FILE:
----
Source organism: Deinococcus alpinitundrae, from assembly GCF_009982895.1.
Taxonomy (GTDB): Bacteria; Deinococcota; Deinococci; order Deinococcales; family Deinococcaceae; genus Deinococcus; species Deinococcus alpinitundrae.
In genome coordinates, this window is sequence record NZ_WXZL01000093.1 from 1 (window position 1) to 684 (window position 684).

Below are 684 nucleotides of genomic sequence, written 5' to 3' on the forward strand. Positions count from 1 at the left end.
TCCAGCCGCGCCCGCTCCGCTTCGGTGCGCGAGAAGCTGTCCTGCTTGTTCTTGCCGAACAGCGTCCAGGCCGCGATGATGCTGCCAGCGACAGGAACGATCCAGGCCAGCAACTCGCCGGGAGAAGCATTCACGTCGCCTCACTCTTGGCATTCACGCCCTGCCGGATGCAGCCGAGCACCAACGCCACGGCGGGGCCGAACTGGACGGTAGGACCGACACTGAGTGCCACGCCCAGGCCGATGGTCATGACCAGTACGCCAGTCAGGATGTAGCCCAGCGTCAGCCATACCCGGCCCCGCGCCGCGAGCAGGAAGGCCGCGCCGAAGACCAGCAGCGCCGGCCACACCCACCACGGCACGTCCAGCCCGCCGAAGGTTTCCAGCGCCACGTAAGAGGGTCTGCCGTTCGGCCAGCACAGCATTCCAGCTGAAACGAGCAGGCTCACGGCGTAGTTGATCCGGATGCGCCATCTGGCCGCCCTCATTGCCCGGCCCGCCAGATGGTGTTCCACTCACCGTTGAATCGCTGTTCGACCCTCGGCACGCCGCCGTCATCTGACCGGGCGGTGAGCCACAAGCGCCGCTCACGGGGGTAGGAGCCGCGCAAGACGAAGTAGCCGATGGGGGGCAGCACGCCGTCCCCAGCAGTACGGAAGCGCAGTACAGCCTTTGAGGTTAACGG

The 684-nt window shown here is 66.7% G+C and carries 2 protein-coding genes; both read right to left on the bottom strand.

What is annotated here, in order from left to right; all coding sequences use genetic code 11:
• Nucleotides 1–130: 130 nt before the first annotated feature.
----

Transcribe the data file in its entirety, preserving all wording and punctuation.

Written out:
Source organism: Deinococcus alpinitundrae, from assembly GCF_009982895.1.
Taxonomy (GTDB): Bacteria; Deinococcota; Deinococci; order Deinococcales; family Deinococcaceae; genus Deinococcus; species Deinococcus alpinitundrae.
In genome coordinates, this window is sequence record NZ_WXZL01000093.1 from 1 (window position 1) to 684 (window position 684).

Below are 684 nucleotides of genomic sequence, written 5' to 3' on the forward strand. Positions count from 1 at the left end.
TCCAGCCGCGCCCGCTCCGCTTCGGTGCGCGAGAAGCTGTCCTGCTTGTTCTTGCCGAACAGCGTCCAGGCCGCGATGATGCTGCCAGCGACAGGAACGATCCAGGCCAGCAACTCGCCGGGAGAAGCATTCACGTCGCCTCACTCTTGGCATTCACGCCCTGCCGGATGCAGCCGAGCACCAACGCCACGGCGGGGCCGAACTGGACGGTAGGACCGACACTGAGTGCCACGCCCAGGCCGATGGTCATGACCAGTACGCCAGTCAGGATGTAGCCCAGCGTCAGCCATACCCGGCCCCGCGCCGCGAGCAGGAAGGCCGCGCCGAAGACCAGCAGCGCCGGCCACACCCACCACGGCACGTCCAGCCCGCCGAAGGTTTCCAGCGCCACGTAAGAGGGTCTGCCGTTCGGCCAGCACAGCATTCCAGCTGAAACGAGCAGGCTCACGGCGTAGTTGATCCGGATGCGCCATCTGGCCGCCCTCATTGCCCGGCCCGCCAGATGGTGTTCCACTCACCGTTGAATCGCTGTTCGACCCTCGGCACGCCGCCGTCATCTGACCGGGCGGTGAGCCACAAGCGCCGCTCACGGGGGTAGGAGCCGCGCAAGACGAAGTAGCCGATGGGGGGCAGCACGCCGTCCCCAGCAGTACGGAAGCGCAGTACAGCCTTTGAGGTTAACGG

The 684-nt window shown here is 66.7% G+C and carries 2 protein-coding genes; both read right to left on the bottom strand.

What is annotated here, in order from left to right; all coding sequences use genetic code 11:
• Nucleotides 1–130: 130 nt before the first annotated feature.